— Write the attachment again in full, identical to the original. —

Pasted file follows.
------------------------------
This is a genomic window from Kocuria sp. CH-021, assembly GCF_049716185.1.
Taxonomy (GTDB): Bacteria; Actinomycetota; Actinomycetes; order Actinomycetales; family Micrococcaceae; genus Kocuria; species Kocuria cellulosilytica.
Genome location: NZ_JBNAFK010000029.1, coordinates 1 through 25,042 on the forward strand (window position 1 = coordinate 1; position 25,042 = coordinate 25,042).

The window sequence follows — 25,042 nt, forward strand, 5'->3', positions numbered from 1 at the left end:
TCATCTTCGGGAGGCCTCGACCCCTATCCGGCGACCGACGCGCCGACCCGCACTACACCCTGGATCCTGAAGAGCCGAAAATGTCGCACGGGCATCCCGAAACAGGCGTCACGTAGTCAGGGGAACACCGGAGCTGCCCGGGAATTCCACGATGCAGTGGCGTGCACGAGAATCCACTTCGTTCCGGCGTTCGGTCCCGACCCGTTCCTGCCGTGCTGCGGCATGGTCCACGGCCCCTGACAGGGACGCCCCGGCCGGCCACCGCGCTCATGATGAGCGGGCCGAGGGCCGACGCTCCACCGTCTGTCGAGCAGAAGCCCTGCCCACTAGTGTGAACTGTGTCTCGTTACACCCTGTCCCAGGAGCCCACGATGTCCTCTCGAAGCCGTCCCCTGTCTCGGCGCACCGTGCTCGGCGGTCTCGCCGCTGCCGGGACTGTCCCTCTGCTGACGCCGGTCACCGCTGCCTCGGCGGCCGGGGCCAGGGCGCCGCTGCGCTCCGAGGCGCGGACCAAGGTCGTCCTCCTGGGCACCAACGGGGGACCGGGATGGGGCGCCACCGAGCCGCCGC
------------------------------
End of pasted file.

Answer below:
This is a genomic window from Kocuria sp. CH-021, assembly GCF_049716185.1.
Taxonomy (GTDB): Bacteria; Actinomycetota; Actinomycetes; order Actinomycetales; family Micrococcaceae; genus Kocuria; species Kocuria cellulosilytica.
Genome location: NZ_JBNAFK010000029.1, coordinates 1 through 25,042 on the forward strand (window position 1 = coordinate 1; position 25,042 = coordinate 25,042).

The window sequence follows — 25,042 nt, forward strand, 5'->3', positions numbered from 1 at the left end:
TCATCTTCGGGAGGCCTCGACCCCTATCCGGCGACCGACGCGCCGACCCGCACTACACCCTGGATCCTGAAGAGCCGAAAATGTCGCACGGGCATCCCGAAACAGGCGTCACGTAGTCAGGGGAACACCGGAGCTGCCCGGGAATTCCACGATGCAGTGGCGTGCACGAGAATCCACTTCGTTCCGGCGTTCGGTCCCGACCCGTTCCTGCCGTGCTGCGGCATGGTCCACGGCCCCTGACAGGGACGCCCCGGCCGGCCACCGCGCTCATGATGAGCGGGCCGAGGGCCGACGCTCCACCGTCTGTCGAGCAGAAGCCCTGCCCACTAGTGTGAACTGTGTCTCGTTACACCCTGTCCCAGGAGCCCACGATGTCCTCTCGAAGCCGTCCCCTGTCTCGGCGCACCGTGCTCGGCGGTCTCGCCGCTGCCGGGACTGTCCCTCTGCTGACGCCGGTCACCGCTGCCTCGGCGGCCGGGGCCAGGGCGCCGCTGCGCTCCGAGGCGCGGACCAAGGTCGTCCTCCTGGGCACCAACGGGGGACCGGGATGGGGCGCCACCGAGCCGCCGC